In Sydney, Nokia and Australian telco TPG Telecom have switched on the world's first standalone 5G on the 700MHz band. It is significant because low-band 5G offers a much broader range and coverage area, similar to that of 4G. Useful if you're trying to cover Australia.
Mid-band 5G is limited to several kilometers, and high-band 5G in the range of hundreds of metres.
Wide vista: Running standalone 5G on the 700MHz band matters because low band 5G offers a much bigger coverage area. (Source: Unsplash)
The low-band 5G, which is powered by Nokia's AirScale radios based on the ReefShark chipset, will soon cover Australia's largest city – following initial tests last month in Parramatta in Western Sydney. TPG Telecom has the "goal of reaching 85% of the population in Australia’s top six cities by the end of the year," says the company's executive general manager Barry Kezik.
The operator also, clearly, is targeting a niche in the growing market of the Internet of Things (IoT), which benefits from a broader range - but may not require as much speed. Australian homes alone will contain over 47 million smart devices by 2022, estimates the country's National Science and Technology Council. The Nokia radars provide 3G, 4G, and 5G network, while the standalone bit means the 5G doesn't have to rely on existing 4G infrastructure.
"Together with TPG Telecom we are the first in history to switch on a live 5G standalone network on the 700MHz spectrum band!" tweeted Nokia, excitedly.
Advance, Australian 5G fair...
The Australian network provider is an operator in a hurry. Its A$11.4 billion (AUD 15 billion) merger with Vodafone Hutchison Australia, agreed in 2018, didn't complete until July 2020 after it met with heavy scrutiny from the regulators.
Meanwhile Telstra and Optus have stolen a 5G march – Telstra covering 200 towns and cities, and Optus recently announcing it has connected 1 million 5G devices to its network.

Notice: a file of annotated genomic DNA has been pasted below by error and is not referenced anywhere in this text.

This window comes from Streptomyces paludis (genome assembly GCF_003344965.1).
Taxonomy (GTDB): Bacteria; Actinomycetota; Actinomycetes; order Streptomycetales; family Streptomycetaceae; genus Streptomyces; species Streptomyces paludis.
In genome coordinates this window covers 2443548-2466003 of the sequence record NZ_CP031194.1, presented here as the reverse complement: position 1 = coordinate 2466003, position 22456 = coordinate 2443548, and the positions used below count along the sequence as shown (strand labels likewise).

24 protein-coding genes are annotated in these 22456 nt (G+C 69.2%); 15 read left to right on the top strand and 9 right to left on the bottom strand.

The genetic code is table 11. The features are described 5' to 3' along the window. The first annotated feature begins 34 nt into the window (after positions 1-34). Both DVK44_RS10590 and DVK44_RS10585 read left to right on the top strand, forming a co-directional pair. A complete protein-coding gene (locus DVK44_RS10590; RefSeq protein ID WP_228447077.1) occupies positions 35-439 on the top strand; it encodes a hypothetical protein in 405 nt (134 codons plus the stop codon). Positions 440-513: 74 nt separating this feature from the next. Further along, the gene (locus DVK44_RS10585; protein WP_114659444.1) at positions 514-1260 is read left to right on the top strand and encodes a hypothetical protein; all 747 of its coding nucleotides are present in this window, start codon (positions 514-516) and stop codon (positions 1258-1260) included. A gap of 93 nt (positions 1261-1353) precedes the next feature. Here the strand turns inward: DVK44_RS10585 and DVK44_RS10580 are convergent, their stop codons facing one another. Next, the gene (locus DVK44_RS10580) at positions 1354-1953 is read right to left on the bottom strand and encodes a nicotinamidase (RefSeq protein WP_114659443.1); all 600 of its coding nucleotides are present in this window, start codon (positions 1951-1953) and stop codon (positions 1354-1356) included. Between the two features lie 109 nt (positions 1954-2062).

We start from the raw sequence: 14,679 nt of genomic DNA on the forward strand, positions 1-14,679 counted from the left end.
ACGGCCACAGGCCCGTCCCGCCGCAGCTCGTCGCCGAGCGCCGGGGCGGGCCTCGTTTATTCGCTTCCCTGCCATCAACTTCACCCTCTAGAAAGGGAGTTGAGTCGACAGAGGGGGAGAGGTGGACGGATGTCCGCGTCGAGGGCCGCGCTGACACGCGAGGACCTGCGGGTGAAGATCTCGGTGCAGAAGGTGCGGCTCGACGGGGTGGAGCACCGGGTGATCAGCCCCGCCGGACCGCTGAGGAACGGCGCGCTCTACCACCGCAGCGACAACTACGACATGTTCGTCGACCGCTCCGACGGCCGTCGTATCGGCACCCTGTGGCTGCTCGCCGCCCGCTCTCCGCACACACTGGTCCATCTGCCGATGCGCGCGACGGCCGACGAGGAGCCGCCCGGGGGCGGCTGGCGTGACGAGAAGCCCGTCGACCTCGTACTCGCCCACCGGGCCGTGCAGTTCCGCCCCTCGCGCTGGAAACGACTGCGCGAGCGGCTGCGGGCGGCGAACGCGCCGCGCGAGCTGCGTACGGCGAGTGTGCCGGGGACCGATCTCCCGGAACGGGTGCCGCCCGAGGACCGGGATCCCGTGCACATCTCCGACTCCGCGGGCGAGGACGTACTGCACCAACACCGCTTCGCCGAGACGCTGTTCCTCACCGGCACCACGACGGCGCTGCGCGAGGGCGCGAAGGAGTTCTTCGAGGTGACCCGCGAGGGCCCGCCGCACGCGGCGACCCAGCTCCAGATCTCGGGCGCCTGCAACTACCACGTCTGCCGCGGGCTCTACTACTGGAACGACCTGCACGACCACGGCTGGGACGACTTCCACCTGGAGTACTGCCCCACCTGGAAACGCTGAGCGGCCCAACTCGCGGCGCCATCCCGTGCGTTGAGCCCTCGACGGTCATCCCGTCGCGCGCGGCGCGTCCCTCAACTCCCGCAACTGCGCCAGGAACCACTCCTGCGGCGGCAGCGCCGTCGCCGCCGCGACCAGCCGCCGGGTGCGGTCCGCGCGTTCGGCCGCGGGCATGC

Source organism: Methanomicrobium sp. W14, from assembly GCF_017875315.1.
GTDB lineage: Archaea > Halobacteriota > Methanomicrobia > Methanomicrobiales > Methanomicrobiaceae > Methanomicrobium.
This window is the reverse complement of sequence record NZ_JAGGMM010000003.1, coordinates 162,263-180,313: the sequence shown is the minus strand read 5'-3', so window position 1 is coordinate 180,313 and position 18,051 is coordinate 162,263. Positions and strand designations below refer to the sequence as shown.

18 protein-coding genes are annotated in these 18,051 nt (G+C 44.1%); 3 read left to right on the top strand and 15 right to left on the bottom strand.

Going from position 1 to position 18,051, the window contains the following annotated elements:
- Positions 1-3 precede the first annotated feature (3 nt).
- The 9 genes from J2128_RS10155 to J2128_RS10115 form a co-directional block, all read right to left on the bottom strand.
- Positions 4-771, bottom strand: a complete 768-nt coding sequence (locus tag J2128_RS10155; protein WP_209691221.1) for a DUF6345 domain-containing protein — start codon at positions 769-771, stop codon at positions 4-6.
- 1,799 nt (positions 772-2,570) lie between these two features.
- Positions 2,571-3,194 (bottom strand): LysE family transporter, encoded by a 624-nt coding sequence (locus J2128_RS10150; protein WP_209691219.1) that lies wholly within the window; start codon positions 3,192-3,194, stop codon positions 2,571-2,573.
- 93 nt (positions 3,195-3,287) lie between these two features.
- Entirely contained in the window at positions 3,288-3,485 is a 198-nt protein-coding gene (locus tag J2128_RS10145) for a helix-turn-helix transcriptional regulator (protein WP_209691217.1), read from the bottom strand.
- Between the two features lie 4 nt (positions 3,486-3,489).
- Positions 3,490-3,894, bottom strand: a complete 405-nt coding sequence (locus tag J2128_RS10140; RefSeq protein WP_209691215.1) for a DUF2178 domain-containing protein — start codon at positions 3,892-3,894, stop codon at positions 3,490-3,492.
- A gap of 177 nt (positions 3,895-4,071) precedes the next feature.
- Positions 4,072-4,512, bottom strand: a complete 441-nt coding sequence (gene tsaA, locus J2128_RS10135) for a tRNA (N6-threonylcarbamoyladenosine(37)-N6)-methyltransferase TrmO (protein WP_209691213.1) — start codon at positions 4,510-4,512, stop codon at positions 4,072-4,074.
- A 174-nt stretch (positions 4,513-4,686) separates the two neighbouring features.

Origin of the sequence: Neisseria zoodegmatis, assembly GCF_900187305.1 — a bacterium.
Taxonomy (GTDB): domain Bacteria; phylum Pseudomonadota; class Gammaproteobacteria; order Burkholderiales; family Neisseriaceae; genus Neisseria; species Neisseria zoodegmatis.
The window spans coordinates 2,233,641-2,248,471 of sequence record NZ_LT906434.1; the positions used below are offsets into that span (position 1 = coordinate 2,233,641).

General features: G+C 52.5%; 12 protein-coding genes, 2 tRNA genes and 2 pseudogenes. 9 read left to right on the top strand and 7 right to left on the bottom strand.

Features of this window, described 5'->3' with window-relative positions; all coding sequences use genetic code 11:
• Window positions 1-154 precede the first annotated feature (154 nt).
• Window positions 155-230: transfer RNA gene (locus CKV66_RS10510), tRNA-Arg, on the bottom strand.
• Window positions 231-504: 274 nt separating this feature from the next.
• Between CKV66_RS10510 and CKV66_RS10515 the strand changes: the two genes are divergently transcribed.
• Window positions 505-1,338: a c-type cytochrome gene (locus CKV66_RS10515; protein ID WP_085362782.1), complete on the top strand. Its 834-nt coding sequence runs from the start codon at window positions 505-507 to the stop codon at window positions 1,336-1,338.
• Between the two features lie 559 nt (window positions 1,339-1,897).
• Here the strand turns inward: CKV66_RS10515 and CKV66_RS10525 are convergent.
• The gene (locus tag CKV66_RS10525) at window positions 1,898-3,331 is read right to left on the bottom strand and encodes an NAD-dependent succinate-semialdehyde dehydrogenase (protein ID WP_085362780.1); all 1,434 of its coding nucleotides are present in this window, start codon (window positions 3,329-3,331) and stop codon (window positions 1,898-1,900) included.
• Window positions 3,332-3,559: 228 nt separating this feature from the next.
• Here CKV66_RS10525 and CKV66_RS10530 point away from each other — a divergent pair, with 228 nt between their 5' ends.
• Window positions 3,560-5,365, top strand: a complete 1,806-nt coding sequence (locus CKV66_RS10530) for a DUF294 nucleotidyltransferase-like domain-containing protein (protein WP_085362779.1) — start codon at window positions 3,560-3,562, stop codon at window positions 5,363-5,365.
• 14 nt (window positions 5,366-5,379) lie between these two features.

TPG's strategy is to roll out stand-alone low-band as a quick catch up. Low-band refers to any spectrum lower than 1 GHz. Then later in 2021, fill in millimetre-wave 5G from its April spectrum winnings in the 26 GHz spectrum. In these auctions, TPG spent $81.5 million (A$108.2 million) on 400MHz in Sydney, Melbourne, and Perth, and 600MHz in areas including Brisbane.
Back to the beachfront
Other operators are eyeing similar "mopping up" strategies using the 700MHz spectrum to catch areas mid-band and mmWave spectrum can't reach. Japan's KDDI, for one, said in March that it is using Samsung equipment operating in the 700MHz spectrum as part of its goal of covering 90% of Japan's population by early 2022. It is a return to fashion for the low-band, which operators often referred to as "beachfront property" in the early days of wireless networks.
Want to know more about 5G? Check out our dedicated 5G content channel here on Light Reading.
Using low-band 800MHz spectrum, analog cellular providers could serve thousands of customers within square miles with a single tower. The 700MHz spectrum provides "deep indoor penetration, a reliable uplink and large coverage," notes a Nokia white paper.
The tradeoff of lower band 5G, though, is that in speed and latency, it is generally only incrementally better than what is delivered with 4G networks.
Even in the brave new world of 5G, you can't have it all.